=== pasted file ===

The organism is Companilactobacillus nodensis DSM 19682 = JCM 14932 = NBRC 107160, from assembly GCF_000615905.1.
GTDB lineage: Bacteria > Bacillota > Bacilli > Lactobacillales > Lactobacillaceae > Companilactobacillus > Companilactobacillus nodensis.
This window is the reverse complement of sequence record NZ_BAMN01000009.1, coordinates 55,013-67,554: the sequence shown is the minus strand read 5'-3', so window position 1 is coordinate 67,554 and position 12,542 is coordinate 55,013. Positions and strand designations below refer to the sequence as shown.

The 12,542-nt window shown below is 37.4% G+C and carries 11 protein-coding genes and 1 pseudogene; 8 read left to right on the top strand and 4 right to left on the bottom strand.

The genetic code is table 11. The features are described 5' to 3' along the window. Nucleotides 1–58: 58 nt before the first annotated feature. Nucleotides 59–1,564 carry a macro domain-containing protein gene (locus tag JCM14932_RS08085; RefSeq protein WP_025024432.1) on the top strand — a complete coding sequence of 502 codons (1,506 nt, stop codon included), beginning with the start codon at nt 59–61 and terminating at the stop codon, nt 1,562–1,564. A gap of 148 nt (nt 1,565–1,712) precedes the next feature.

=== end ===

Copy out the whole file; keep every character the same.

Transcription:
The organism is Companilactobacillus nodensis DSM 19682 = JCM 14932 = NBRC 107160, from assembly GCF_000615905.1.
GTDB lineage: Bacteria > Bacillota > Bacilli > Lactobacillales > Lactobacillaceae > Companilactobacillus > Companilactobacillus nodensis.
This window is the reverse complement of sequence record NZ_BAMN01000009.1, coordinates 55,013-67,554: the sequence shown is the minus strand read 5'-3', so window position 1 is coordinate 67,554 and position 12,542 is coordinate 55,013. Positions and strand designations below refer to the sequence as shown.

The 12,542-nt window shown below is 37.4% G+C and carries 11 protein-coding genes and 1 pseudogene; 8 read left to right on the top strand and 4 right to left on the bottom strand.

The genetic code is table 11. The features are described 5' to 3' along the window. Nucleotides 1–58: 58 nt before the first annotated feature. Nucleotides 59–1,564 carry a macro domain-containing protein gene (locus tag JCM14932_RS08085; RefSeq protein WP_025024432.1) on the top strand — a complete coding sequence of 502 codons (1,506 nt, stop codon included), beginning with the start codon at nt 59–61 and terminating at the stop codon, nt 1,562–1,564. A gap of 148 nt (nt 1,565–1,712) precedes the next feature.